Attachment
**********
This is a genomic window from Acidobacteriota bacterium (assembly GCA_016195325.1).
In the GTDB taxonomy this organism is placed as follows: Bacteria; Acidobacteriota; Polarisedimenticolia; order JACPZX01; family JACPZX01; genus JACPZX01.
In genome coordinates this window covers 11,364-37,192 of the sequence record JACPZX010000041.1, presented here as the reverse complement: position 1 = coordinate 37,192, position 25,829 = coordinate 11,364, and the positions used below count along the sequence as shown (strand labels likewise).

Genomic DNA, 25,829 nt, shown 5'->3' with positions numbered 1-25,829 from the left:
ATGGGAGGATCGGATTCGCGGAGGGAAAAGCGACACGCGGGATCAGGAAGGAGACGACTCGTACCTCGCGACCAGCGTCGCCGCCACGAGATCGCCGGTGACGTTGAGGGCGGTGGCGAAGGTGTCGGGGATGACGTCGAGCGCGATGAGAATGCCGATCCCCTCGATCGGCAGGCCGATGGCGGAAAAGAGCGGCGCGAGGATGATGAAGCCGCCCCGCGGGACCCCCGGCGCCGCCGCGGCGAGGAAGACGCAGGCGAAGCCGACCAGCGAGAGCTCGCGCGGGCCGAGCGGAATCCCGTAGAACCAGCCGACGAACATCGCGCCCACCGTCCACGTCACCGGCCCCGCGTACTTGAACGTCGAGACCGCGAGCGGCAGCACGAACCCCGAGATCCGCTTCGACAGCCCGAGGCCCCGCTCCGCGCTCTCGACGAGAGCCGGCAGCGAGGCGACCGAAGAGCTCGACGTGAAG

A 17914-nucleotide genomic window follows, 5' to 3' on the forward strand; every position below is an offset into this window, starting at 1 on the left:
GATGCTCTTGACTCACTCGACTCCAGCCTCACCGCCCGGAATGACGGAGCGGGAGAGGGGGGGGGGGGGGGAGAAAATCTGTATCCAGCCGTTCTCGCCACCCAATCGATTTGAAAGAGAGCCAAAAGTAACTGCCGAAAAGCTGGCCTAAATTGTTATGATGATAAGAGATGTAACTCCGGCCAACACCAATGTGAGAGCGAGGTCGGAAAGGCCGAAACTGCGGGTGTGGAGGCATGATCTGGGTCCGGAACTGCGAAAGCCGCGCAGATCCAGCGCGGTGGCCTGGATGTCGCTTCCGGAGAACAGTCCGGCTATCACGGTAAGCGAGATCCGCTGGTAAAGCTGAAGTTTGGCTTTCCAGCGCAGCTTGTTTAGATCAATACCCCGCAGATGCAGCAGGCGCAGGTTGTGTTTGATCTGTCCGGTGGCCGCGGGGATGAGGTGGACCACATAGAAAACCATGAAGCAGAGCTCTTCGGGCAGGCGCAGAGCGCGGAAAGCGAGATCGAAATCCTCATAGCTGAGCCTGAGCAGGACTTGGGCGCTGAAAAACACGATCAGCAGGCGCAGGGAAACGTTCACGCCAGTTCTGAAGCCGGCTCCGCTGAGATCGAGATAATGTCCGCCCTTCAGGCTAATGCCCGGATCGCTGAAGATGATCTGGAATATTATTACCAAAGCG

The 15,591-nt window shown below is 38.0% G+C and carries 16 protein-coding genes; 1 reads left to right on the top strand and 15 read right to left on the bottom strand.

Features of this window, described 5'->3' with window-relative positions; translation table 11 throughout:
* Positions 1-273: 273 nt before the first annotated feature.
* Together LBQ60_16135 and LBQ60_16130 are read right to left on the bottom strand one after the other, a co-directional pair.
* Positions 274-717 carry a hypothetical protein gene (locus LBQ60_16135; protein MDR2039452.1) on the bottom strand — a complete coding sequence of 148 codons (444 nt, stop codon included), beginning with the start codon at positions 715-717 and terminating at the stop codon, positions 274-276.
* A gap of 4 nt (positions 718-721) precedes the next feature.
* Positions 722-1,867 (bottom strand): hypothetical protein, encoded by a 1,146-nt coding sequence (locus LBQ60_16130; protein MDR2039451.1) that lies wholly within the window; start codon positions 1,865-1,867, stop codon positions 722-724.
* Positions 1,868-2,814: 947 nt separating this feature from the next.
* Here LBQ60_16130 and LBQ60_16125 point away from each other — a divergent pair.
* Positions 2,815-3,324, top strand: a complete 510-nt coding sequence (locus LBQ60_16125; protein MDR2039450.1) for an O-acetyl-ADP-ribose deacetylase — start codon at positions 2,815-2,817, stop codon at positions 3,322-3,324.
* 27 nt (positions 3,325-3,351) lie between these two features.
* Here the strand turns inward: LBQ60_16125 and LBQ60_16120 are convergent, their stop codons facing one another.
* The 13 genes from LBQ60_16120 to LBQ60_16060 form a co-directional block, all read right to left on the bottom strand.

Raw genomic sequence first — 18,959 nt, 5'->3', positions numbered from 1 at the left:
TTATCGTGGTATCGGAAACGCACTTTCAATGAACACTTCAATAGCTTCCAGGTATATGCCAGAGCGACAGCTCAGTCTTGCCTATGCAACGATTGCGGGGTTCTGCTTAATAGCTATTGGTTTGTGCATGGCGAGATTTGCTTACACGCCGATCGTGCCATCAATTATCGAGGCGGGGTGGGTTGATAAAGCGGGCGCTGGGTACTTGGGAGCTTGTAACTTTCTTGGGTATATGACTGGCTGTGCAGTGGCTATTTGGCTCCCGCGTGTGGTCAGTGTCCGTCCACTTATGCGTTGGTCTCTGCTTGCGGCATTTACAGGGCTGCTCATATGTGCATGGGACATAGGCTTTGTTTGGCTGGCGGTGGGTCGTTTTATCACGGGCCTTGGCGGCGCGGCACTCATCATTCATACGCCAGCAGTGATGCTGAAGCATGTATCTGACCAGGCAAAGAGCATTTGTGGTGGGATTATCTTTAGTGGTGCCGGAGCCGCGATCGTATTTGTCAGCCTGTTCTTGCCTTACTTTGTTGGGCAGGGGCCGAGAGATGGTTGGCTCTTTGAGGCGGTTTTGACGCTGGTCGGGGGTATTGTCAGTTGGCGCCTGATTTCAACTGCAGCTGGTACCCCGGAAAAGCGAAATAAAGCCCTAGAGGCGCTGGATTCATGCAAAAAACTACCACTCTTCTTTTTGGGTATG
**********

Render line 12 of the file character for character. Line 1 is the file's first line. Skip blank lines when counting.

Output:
* Positions 274-717 carry a hypothetical protein gene (locus LBQ60_16135; protein MDR2039452.1) on the bottom strand — a complete coding sequence of 148 codons (444 nt, stop codon included), beginning with the start codon at positions 715-717 and terminating at the stop codon, positions 274-276.